How to Improve Your Parent-Child Relationship

No matter how much you love your child, you are still two unique individuals with potentially conflicting personalities.

Despite how many times you may clash with your kid, rest assured that the foundation of your relationship is built on trust, love and care.

However, you can make efforts to get along with your child and improve your parent-child relationship.

Here are some suggestions you can try in order to strengthen your bond with your child:

Know Your Child’s Love Language

The idea of basing an entire relationship on a “love language” may seem hokey, but all you need to accept here is that people give love and feel loved in different ways.

And knowing your child’s love language can help you ensure that you are filling his or her bucket, so to speak.

For instance, if your child’s love language is communicated through physical touch, you can gain a deeper connection with them if you incorporate more cuddles and hugs into your care.

To get a better understanding of how your child expresses and receives love, here are the five love languages:

  1. Words of Affirmation: Using words to encourage, affirm, appreciate, empathize as well as active listening.

  2. Physical Touch: Non-verbal communication, using body language and touch to express love.

  3. Receiving Gifts: Making someone else a priority through thoughtful gestures (doesn’t have to be a tangible gift).

  4. Quality Time: Uninterrupted and focused conversation during one-on-one time.

  5. Acts of Service: Creating a partnership through nurturing and support.

All that being said, your child may require more than one love language.

However, having a better understanding of what these are will help you determine your child’s needs to build a stronger connection with them.

Validate Their Feelings

Perhaps one of the biggest struggles for any child growing up into adulthood is dealing with emotions.

When children are younger, they deal with the “what” of feelings. Suddenly they have grown beyond “sad” and “hungry” into more complex emotions.

As teenagers, they struggle with the “why”. They know what they are feeling but they don’t understand where the feelings are coming from.

While you can’t make their negative feelings go away, you can help them identify what they are feeling by validating their emotions.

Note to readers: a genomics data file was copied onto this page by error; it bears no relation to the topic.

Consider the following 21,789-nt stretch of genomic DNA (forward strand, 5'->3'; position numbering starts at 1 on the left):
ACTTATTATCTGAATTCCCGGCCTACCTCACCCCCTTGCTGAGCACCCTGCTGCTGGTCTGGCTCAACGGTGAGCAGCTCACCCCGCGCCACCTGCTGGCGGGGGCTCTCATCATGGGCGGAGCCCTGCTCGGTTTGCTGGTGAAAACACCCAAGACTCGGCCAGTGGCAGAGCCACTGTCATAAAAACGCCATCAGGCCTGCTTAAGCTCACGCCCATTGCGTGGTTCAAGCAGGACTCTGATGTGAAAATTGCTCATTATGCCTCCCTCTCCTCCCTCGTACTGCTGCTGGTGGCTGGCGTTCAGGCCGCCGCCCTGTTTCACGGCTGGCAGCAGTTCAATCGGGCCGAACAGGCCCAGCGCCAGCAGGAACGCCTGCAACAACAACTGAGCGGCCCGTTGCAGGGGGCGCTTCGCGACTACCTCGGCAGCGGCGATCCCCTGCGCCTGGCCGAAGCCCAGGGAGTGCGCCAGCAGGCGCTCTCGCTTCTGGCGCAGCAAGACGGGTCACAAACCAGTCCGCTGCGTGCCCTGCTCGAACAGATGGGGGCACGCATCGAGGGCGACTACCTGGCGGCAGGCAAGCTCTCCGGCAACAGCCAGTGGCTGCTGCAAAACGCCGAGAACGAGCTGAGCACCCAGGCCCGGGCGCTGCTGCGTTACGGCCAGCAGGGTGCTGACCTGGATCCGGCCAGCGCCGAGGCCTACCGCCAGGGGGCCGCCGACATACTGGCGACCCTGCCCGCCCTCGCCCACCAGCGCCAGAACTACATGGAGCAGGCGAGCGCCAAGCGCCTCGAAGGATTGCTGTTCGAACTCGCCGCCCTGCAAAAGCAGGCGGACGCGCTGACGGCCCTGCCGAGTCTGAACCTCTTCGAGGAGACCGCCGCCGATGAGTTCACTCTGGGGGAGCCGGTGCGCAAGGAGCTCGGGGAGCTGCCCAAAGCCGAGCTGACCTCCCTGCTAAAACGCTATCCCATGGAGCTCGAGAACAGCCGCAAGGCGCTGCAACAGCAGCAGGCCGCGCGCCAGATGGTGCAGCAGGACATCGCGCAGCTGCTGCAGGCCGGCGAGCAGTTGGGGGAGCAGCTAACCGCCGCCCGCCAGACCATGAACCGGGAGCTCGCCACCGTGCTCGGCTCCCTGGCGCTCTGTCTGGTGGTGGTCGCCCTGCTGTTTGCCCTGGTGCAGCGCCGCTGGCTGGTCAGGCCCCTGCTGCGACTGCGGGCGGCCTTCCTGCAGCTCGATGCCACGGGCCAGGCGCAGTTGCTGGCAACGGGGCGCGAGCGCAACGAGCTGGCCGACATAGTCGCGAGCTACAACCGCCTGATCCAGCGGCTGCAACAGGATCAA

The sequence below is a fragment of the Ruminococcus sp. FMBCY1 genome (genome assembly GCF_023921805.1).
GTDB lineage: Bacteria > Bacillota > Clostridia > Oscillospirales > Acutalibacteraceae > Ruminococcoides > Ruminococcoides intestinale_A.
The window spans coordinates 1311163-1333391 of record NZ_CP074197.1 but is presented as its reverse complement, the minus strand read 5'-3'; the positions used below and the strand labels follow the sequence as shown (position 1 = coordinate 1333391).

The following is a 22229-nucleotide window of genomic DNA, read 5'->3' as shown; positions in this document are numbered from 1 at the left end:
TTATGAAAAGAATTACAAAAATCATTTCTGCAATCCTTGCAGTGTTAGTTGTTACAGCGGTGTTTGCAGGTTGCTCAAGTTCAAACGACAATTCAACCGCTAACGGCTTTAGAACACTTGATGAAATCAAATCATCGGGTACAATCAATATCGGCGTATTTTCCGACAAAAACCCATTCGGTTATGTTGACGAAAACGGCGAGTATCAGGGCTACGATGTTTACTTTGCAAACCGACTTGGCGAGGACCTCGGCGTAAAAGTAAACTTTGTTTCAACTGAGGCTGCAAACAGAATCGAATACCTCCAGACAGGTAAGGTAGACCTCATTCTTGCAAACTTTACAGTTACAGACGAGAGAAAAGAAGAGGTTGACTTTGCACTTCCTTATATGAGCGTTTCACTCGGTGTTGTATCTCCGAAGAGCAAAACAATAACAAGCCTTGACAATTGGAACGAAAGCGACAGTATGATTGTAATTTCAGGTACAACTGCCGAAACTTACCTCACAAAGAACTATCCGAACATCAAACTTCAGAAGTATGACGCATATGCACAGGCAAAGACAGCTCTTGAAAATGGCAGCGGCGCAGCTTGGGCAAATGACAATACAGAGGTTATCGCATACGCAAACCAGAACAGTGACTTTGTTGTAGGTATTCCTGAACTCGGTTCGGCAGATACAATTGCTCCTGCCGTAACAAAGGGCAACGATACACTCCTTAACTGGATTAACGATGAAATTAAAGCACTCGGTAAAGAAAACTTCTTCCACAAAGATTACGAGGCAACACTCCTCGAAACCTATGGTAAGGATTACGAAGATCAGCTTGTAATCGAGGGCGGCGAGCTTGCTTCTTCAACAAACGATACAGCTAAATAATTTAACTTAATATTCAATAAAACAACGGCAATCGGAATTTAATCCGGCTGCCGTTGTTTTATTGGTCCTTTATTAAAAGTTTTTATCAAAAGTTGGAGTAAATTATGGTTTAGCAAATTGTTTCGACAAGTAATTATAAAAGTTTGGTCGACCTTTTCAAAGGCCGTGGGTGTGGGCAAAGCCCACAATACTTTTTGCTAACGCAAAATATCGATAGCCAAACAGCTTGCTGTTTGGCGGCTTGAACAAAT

Never make them feel bad for the way they are feeling. Instead, verbally assure them that you understand what they are feeling and will try to provide what they need to work beyond them.

Set Boundaries, Rules and Consequences

The basis of a healthy parent-child relationship is, surprisingly, not friendship. Children need structure and guidance as they grow and your role is to provide that to them.

Setting clear expectations contributes to healthy communication. When you lay down clear and consistent boundaries, rules and consequences, your child can find comfort and safety in knowing what to expect.

Yes, they will rebel against these things – that’s just a normal part of growing up. The key here is to create fair and clear expectations.

Play Together

Play is an integral part of your child’s physical and intellectual development – but it’s also important in creating a bond between you and your little one.

I know in today’s world parents are tired and distracted and don’t have the wherewithal to play with their children.

In all honesty, you don’t have to put in as much effort as you think. Your children aren’t grading you on how enthusiastically you play – they are simply aware of the time you are taking to engage with them during an activity they enjoy.

If you simply don’t like to play, you’re not alone. Many parents don’t.

To work around this issue, try to find activities you and your children can engage in that you both enjoy – but take some time to jump into ones that your child loves but you may not enjoy.

Eat Meals Together

This suggestion may seem super obvious but many of today’s families don’t sit down and eat even one meal together during the day.

But your children need your undivided attention at some point during your busy day, so why not take the opportunity to connect with your children while you are eating?

Eating is such a relaxing and enjoyable experience which makes it the perfect time to sit down and reconnect at the end of the day.

Improving Your Relationship With Your Child

No parent-child relationship is ever going to be perfect. You will argue and fight and face the sudden urge to sell your little one to the circus.

A healthy parent-child relationship reflects on the overall tone of your bond.


But if you find yourself struggling to connect with your child, or are simply tired of the arguments and blow-outs, then hopefully these suggestions will help you improve your relationship and enjoy your role as a parent.

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